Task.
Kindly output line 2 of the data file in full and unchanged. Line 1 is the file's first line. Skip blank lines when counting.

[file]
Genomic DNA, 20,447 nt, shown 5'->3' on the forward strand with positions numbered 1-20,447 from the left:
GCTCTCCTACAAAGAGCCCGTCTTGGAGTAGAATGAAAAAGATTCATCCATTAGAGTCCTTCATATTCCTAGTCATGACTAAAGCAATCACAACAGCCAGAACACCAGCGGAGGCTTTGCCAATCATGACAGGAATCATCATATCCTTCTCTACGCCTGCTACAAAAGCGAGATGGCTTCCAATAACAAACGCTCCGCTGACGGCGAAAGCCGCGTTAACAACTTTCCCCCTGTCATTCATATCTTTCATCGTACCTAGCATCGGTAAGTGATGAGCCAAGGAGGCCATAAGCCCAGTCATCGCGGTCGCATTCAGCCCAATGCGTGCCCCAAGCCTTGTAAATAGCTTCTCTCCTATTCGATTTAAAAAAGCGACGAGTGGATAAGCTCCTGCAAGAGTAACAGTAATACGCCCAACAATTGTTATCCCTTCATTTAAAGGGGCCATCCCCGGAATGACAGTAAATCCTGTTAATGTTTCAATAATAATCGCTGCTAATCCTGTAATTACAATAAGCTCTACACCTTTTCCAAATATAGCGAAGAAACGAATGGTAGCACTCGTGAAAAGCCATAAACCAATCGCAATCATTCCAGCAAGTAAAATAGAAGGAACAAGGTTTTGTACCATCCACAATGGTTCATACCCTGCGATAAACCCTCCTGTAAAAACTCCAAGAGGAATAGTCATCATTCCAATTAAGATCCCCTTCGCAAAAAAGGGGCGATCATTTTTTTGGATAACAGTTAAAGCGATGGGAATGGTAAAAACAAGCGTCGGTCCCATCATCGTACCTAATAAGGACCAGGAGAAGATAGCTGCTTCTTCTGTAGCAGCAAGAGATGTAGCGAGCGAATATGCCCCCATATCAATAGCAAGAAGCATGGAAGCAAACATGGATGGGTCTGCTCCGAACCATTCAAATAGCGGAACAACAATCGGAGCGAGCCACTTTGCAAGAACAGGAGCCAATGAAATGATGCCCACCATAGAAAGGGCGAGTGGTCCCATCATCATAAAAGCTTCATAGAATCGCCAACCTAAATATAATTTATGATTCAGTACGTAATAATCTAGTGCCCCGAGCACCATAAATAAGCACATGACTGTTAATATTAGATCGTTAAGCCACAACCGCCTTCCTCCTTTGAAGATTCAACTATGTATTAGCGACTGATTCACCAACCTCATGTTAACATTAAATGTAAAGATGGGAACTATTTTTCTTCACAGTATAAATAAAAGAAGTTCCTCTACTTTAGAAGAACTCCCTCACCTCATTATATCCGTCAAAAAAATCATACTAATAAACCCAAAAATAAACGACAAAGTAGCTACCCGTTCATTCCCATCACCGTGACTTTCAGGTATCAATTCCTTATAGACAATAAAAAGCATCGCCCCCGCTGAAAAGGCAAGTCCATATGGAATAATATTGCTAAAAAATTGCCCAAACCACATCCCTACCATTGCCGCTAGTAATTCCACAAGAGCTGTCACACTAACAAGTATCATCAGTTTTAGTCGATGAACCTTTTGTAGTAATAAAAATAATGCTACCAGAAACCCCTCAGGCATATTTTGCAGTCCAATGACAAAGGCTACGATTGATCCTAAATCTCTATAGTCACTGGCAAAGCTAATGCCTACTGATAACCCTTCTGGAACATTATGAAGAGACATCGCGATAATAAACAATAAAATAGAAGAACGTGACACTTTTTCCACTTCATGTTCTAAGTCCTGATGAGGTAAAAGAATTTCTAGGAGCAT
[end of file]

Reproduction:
GCTCTCCTACAAAGAGCCCGTCTTGGAGTAGAATGAAAAAGATTCATCCATTAGAGTCCTTCATATTCCTAGTCATGACTAAAGCAATCACAACAGCCAGAACACCAGCGGAGGCTTTGCCAATCATGACAGGAATCATCATATCCTTCTCTACGCCTGCTACAAAAGCGAGATGGCTTCCAATAACAAACGCTCCGCTGACGGCGAAAGCCGCGTTAACAACTTTCCCCCTGTCATTCATATCTTTCATCGTACCTAGCATCGGTAAGTGATGAGCCAAGGAGGCCATAAGCCCAGTCATCGCGGTCGCATTCAGCCCAATGCGTGCCCCAAGCCTTGTAAATAGCTTCTCTCCTATTCGATTTAAAAAAGCGACGAGTGGATAAGCTCCTGCAAGAGTAACAGTAATACGCCCAACAATTGTTATCCCTTCATTTAAAGGGGCCATCCCCGGAATGACAGTAAATCCTGTTAATGTTTCAATAATAATCGCTGCTAATCCTGTAATTACAATAAGCTCTACACCTTTTCCAAATATAGCGAAGAAACGAATGGTAGCACTCGTGAAAAGCCATAAACCAATCGCAATCATTCCAGCAAGTAAAATAGAAGGAACAAGGTTTTGTACCATCCACAATGGTTCATACCCTGCGATAAACCCTCCTGTAAAAACTCCAAGAGGAATAGTCATCATTCCAATTAAGATCCCCTTCGCAAAAAAGGGGCGATCATTTTTTTGGATAACAGTTAAAGCGATGGGAATGGTAAAAACAAGCGTCGGTCCCATCATCGTACCTAATAAGGACCAGGAGAAGATAGCTGCTTCTTCTGTAGCAGCAAGAGATGTAGCGAGCGAATATGCCCCCATATCAATAGCAAGAAGCATGGAAGCAAACATGGATGGGTCTGCTCCGAACCATTCAAATAGCGGAACAACAATCGGAGCGAGCCACTTTGCAAGAACAGGAGCCAATGAAATGATGCCCACCATAGAAAGGGCGAGTGGTCCCATCATCATAAAAGCTTCATAGAATCGCCAACCTAAATATAATTTATGATTCAGTACGTAATAATCTAGTGCCCCGAGCACCATAAATAAGCACATGACTGTTAATATTAGATCGTTAAGCCACAACCGCCTTCCTCCTTTGAAGATTCAACTATGTATTAGCGACTGATTCACCAACCTCATGTTAACATTAAATGTAAAGATGGGAACTATTTTTCTTCACAGTATAAATAAAAGAAGTTCCTCTACTTTAGAAGAACTCCCTCACCTCATTATATCCGTCAAAAAAATCATACTAATAAACCCAAAAATAAACGACAAAGTAGCTACCCGTTCATTCCCATCACCGTGACTTTCAGGTATCAATTCCTTATAGACAATAAAAAGCATCGCCCCCGCTGAAAAGGCAAGTCCATATGGAATAATATTGCTAAAAAATTGCCCAAACCACATCCCTACCATTGCCGCTAGTAATTCCACAAGAGCTGTCACACTAACAAGTATCATCAGTTTTAGTCGATGAACCTTTTGTAGTAATAAAAATAATGCTACCAGAAACCCCTCAGGCATATTTTGCAGTCCAATGACAAAGGCTACGATTGATCCTAAATCTCTATAGTCACTGGCAAAGCTAATGCCTACTGATAACCCTTCTGGAACATTATGAAGAGACATCGCGATAATAAACAATAAAATAGAAGAACGTGACACTTTTTCCACTTCATGTTCTAAGTCCTGATGAGGTAAAAGAATTTCTAGGAGCAT